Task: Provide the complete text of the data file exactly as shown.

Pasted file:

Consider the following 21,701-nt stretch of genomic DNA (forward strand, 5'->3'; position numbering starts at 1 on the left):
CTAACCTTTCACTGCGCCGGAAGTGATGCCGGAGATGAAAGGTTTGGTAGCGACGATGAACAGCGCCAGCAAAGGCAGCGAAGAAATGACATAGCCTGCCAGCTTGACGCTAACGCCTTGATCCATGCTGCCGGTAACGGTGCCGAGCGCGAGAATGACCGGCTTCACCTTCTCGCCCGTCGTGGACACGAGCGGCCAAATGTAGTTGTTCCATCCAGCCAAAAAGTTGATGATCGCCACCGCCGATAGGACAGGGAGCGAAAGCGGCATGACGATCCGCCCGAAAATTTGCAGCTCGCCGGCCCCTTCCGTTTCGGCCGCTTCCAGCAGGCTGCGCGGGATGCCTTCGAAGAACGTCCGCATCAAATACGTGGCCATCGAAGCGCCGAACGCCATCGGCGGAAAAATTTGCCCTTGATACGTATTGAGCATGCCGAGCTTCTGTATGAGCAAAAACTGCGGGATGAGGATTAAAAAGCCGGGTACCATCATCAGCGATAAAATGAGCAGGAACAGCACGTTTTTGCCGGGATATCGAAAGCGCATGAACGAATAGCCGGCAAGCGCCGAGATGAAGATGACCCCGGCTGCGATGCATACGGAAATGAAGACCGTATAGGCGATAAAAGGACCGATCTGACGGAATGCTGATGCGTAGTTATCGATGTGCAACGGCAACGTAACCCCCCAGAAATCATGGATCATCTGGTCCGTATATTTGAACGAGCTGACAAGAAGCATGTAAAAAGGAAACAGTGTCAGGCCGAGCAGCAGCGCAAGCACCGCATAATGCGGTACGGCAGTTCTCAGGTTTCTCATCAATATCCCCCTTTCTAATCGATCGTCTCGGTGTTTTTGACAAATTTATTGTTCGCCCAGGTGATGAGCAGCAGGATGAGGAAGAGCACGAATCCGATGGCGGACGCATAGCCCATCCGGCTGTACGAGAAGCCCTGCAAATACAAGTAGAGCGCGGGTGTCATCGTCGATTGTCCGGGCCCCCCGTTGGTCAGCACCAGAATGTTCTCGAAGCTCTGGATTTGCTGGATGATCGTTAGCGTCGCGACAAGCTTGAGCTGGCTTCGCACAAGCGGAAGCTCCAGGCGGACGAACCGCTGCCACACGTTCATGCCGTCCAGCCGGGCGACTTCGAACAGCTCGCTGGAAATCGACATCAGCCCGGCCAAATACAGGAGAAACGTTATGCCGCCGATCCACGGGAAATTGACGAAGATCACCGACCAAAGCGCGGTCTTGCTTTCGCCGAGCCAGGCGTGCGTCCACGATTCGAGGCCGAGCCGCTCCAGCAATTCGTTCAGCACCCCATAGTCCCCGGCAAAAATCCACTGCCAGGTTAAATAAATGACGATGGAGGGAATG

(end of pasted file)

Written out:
Consider the following 21,701-nt stretch of genomic DNA (forward strand, 5'->3'; position numbering starts at 1 on the left):
CTAACCTTTCACTGCGCCGGAAGTGATGCCGGAGATGAAAGGTTTGGTAGCGACGATGAACAGCGCCAGCAAAGGCAGCGAAGAAATGACATAGCCTGCCAGCTTGACGCTAACGCCTTGATCCATGCTGCCGGTAACGGTGCCGAGCGCGAGAATGACCGGCTTCACCTTCTCGCCCGTCGTGGACACGAGCGGCCAAATGTAGTTGTTCCATCCAGCCAAAAAGTTGATGATCGCCACCGCCGATAGGACAGGGAGCGAAAGCGGCATGACGATCCGCCCGAAAATTTGCAGCTCGCCGGCCCCTTCCGTTTCGGCCGCTTCCAGCAGGCTGCGCGGGATGCCTTCGAAGAACGTCCGCATCAAATACGTGGCCATCGAAGCGCCGAACGCCATCGGCGGAAAAATTTGCCCTTGATACGTATTGAGCATGCCGAGCTTCTGTATGAGCAAAAACTGCGGGATGAGGATTAAAAAGCCGGGTACCATCATCAGCGATAAAATGAGCAGGAACAGCACGTTTTTGCCGGGATATCGAAAGCGCATGAACGAATAGCCGGCAAGCGCCGAGATGAAGATGACCCCGGCTGCGATGCATACGGAAATGAAGACCGTATAGGCGATAAAAGGACCGATCTGACGGAATGCTGATGCGTAGTTATCGATGTGCAACGGCAACGTAACCCCCCAGAAATCATGGATCATCTGGTCCGTATATTTGAACGAGCTGACAAGAAGCATGTAAAAAGGAAACAGTGTCAGGCCGAGCAGCAGCGCAAGCACCGCATAATGCGGTACGGCAGTTCTCAGGTTTCTCATCAATATCCCCCTTTCTAATCGATCGTCTCGGTGTTTTTGACAAATTTATTGTTCGCCCAGGTGATGAGCAGCAGGATGAGGAAGAGCACGAATCCGATGGCGGACGCATAGCCCATCCGGCTGTACGAGAAGCCCTGCAAATACAAGTAGAGCGCGGGTGTCATCGTCGATTGTCCGGGCCCCCCGTTGGTCAGCACCAGAATGTTCTCGAAGCTCTGGATTTGCTGGATGATCGTTAGCGTCGCGACAAGCTTGAGCTGGCTTCGCACAAGCGGAAGCTCCAGGCGGACGAACCGCTGCCACACGTTCATGCCGTCCAGCCGGGCGACTTCGAACAGCTCGCTGGAAATCGACATCAGCCCGGCCAAATACAGGAGAAACGTTATGCCGCCGATCCACGGGAAATTGACGAAGATCACCGACCAAAGCGCGGTCTTGCTTTCGCCGAGCCAGGCGTGCGTCCACGATTCGAGGCCGAGCCGCTCCAGCAATTCGTTCAGCACCCCATAGTCCCCGGCAAAAATCCACTGCCAGGTTAAATAAATGACGATGGAGGGAATG